By Hanley, Lynsey
New Statesman (1996) , Vol. 137, No. 4894
It is tempting--too tempting--to play the game of "what might have been", or to feel nostalgic for something that never happened. A vast new box set from the British Film Institute, Land of Promise, which collects the most notable films of documentary-makers working between 1930 and 1950, is a compendium of what-ifs, in which the idea of a fair and equal Britain, one brought about by war but created in peace, seems so real and near as to feel graspable. In these richer but once more unequal times, it is hard to avoid nostalgia.
The proselytising tone of the British documentary movement was set by John Grierson, a member of the Empire Marketing Board and later founder of the General Post Office film unit. He served as producer on many of these films collated and beautifully restored by the BFI, but his true role was as a mentor and evangelist for documentary film as a tool of social democracy. The movement reached its ideological peak towards the end of the Second World War, when the prospect of monumental change was brought giddyingly close by the Beveridge report.
In Humphrey Jennings's A Diary for Timothy, made in the closing months of the war, E M Forster's emotive script addresses a real baby, born on the fifth anniversary of 3 September 1939. Timothy, "born in a nursing home near Oxford, very comfortable", is a British, middle-class, and therefore extremely lucky, war baby: "If you'd been born in wartime Holland or Poland, or in a Liverpool or Glasgow slum, this would be a very different picture. All the same, you're in danger. You're in danger, Tim!"
The war against fascism was all but won, but the fight to remake British society by slaying the "five giants" of illness, ignorance, disease, squalor and want was at its very beginning. When Goronwy, a Welsh miner featured in the film whose working conditions embody the need for root-and-branch postwar social change, breaks his arm during a shift, he is seen groaning on a stretcher as his comrades carry him to the doctor, from whom he immediately requests "a fag".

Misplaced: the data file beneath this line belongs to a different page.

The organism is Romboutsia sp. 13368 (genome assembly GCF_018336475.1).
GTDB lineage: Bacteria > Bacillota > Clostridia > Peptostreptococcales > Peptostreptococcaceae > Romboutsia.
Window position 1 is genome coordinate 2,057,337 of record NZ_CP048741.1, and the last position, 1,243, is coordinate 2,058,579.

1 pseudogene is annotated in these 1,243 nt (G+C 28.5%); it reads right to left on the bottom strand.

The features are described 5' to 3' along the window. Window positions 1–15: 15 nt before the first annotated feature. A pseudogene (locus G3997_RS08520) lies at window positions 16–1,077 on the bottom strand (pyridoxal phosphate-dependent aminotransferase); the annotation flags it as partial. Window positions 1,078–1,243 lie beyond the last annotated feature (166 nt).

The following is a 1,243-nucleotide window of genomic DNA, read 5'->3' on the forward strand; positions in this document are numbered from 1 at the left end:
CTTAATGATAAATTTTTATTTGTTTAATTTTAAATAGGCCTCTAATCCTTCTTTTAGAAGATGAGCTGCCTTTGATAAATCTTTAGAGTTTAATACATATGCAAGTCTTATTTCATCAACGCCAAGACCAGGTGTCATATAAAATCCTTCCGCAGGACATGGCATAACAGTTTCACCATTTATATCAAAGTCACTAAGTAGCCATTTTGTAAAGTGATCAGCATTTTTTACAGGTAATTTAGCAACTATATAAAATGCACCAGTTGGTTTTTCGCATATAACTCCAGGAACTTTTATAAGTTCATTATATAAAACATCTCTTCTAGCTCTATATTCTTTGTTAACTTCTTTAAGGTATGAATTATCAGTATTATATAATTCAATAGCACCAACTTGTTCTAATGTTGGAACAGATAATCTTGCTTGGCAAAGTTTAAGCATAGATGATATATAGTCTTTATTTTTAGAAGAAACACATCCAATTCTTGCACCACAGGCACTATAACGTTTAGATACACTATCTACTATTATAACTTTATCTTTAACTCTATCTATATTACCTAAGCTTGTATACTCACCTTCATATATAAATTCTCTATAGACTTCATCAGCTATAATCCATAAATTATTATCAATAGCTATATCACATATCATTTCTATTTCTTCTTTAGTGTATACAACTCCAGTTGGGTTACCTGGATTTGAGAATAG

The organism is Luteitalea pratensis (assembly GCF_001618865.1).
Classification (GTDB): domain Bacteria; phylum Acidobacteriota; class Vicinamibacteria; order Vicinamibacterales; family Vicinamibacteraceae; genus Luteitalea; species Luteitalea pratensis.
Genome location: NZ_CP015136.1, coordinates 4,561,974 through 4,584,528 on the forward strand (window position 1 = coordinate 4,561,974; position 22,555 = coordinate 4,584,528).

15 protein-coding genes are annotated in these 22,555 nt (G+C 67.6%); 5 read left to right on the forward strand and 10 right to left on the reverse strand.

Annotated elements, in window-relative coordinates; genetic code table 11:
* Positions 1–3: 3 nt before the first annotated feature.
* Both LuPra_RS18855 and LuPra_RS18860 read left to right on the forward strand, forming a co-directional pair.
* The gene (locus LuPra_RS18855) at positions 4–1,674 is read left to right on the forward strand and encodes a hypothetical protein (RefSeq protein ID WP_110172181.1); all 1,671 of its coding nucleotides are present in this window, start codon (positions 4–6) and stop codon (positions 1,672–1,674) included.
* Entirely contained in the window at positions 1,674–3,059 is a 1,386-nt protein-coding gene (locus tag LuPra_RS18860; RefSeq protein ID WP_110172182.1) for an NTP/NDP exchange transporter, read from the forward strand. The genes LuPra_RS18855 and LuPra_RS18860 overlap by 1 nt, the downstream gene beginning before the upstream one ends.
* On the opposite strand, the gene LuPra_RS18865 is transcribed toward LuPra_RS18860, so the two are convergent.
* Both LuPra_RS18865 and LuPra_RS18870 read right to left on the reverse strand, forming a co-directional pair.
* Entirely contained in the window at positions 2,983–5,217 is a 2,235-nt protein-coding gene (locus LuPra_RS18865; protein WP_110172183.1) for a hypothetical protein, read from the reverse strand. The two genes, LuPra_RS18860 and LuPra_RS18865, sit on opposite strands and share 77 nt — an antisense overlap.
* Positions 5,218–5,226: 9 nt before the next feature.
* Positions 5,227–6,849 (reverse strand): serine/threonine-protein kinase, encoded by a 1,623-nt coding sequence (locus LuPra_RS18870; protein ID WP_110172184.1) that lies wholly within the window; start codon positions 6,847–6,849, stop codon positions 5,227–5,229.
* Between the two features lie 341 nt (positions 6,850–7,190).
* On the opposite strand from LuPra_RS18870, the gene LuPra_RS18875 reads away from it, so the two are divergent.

The narrator adds, gloomily: "It's pretty shocking, isn't it, that this sort of thing should still happen every day, though we've been cutting coal for 500 years. Something else for you to think of." The inference is that it's all up to Timothy's generation, who would come to be known as the baby boomers and would now be regarded variously as the most idealistic but also the least mature, and the most greedy, generation so far. "Are you going to have greed for money and power oust decency from the world as they have in the past? Or are you going to make the world a different place--you and all the other babies?"
It's not surprising that the parents of Timothy and those children born around the same time might have indulged their offspring in the desire to ensure that their postwar lives bore as little resemblance as possible to those of the pre-war years. Goronwy's children would be discouraged vigorously from following him down the pit, and would form a large caucus of working-class grammar-school children from South Wales to enter university and the professions in the 1950s and 1960s. Boys of Timothy's background would enter the BBC and ultimately strip it of the ascetic Calvinism shared by Grierson and the corporation's founder, John Reith.
Paul Rotha's Land of Promise (1946), the longest and arguably the most ambitious piece in this collection, is, like A Diary for Timothy, pitched firmly at the heart and soul, yet is replete with persuasive facts detailing the disastrous effects of speculative property-building on the interwar supply of affordable rented housing. John Mills, as narrator, is the rational counterpoint to a chorus of complacent and defeated archetypes who refuse to look the disgrace of bad housing, and the people forced by circumstance to live in it, in the eye.
It was by no means the first film to set its camera squarely on squalor in the hope of shocking those with the power and money to banish it into action. …